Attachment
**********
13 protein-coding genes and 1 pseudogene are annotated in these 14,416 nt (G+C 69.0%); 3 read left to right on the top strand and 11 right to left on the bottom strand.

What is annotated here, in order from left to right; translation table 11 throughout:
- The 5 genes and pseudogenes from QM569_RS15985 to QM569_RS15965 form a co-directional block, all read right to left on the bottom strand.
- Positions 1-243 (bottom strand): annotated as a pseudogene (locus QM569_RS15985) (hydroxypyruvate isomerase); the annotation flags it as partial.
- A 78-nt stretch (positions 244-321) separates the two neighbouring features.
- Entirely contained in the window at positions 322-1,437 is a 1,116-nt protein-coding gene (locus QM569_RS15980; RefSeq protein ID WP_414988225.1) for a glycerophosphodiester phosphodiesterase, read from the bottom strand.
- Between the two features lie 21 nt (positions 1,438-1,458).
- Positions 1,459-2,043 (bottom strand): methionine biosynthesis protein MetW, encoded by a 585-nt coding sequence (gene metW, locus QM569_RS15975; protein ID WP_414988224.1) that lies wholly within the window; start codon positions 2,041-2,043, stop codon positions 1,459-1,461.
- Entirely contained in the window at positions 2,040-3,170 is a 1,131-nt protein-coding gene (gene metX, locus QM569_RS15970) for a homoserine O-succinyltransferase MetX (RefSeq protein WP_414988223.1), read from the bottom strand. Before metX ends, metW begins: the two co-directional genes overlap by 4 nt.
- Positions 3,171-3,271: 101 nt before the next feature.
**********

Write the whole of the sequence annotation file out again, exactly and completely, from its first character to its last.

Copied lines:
13 protein-coding genes and 1 pseudogene are annotated in these 14,416 nt (G+C 69.0%); 3 read left to right on the top strand and 11 right to left on the bottom strand.

What is annotated here, in order from left to right; translation table 11 throughout:
- The 5 genes and pseudogenes from QM569_RS15985 to QM569_RS15965 form a co-directional block, all read right to left on the bottom strand.
- Positions 1-243 (bottom strand): annotated as a pseudogene (locus QM569_RS15985) (hydroxypyruvate isomerase); the annotation flags it as partial.
- A 78-nt stretch (positions 244-321) separates the two neighbouring features.
- Entirely contained in the window at positions 322-1,437 is a 1,116-nt protein-coding gene (locus QM569_RS15980; RefSeq protein ID WP_414988225.1) for a glycerophosphodiester phosphodiesterase, read from the bottom strand.
- Between the two features lie 21 nt (positions 1,438-1,458).
- Positions 1,459-2,043 (bottom strand): methionine biosynthesis protein MetW, encoded by a 585-nt coding sequence (gene metW, locus QM569_RS15975; protein ID WP_414988224.1) that lies wholly within the window; start codon positions 2,041-2,043, stop codon positions 1,459-1,461.
- Entirely contained in the window at positions 2,040-3,170 is a 1,131-nt protein-coding gene (gene metX, locus QM569_RS15970) for a homoserine O-succinyltransferase MetX (RefSeq protein WP_414988223.1), read from the bottom strand. Before metX ends, metW begins: the two co-directional genes overlap by 4 nt.
- Positions 3,171-3,271: 101 nt before the next feature.